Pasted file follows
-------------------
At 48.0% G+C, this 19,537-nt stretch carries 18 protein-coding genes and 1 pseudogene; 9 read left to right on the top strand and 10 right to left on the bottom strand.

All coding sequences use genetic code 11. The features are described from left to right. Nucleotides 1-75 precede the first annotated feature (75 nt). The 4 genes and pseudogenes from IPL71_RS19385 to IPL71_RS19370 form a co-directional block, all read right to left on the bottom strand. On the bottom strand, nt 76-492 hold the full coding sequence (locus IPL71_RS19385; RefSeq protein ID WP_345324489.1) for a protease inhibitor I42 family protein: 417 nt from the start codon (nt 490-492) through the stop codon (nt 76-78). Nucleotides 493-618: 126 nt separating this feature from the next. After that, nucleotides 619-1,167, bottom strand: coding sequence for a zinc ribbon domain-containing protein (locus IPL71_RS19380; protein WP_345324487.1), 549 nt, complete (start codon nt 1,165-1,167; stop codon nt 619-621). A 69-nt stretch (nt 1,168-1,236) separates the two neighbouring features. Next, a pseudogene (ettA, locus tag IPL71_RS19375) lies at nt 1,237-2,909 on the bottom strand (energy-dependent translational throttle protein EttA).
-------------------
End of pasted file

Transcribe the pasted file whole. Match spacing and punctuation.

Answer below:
At 48.0% G+C, this 19,537-nt stretch carries 18 protein-coding genes and 1 pseudogene; 9 read left to right on the top strand and 10 right to left on the bottom strand.

All coding sequences use genetic code 11. The features are described from left to right. Nucleotides 1-75 precede the first annotated feature (75 nt). The 4 genes and pseudogenes from IPL71_RS19385 to IPL71_RS19370 form a co-directional block, all read right to left on the bottom strand. On the bottom strand, nt 76-492 hold the full coding sequence (locus IPL71_RS19385; RefSeq protein ID WP_345324489.1) for a protease inhibitor I42 family protein: 417 nt from the start codon (nt 490-492) through the stop codon (nt 76-78). Nucleotides 493-618: 126 nt separating this feature from the next. After that, nucleotides 619-1,167, bottom strand: coding sequence for a zinc ribbon domain-containing protein (locus IPL71_RS19380; protein WP_345324487.1), 549 nt, complete (start codon nt 1,165-1,167; stop codon nt 619-621). A 69-nt stretch (nt 1,168-1,236) separates the two neighbouring features. Next, a pseudogene (ettA, locus tag IPL71_RS19375) lies at nt 1,237-2,909 on the bottom strand (energy-dependent translational throttle protein EttA).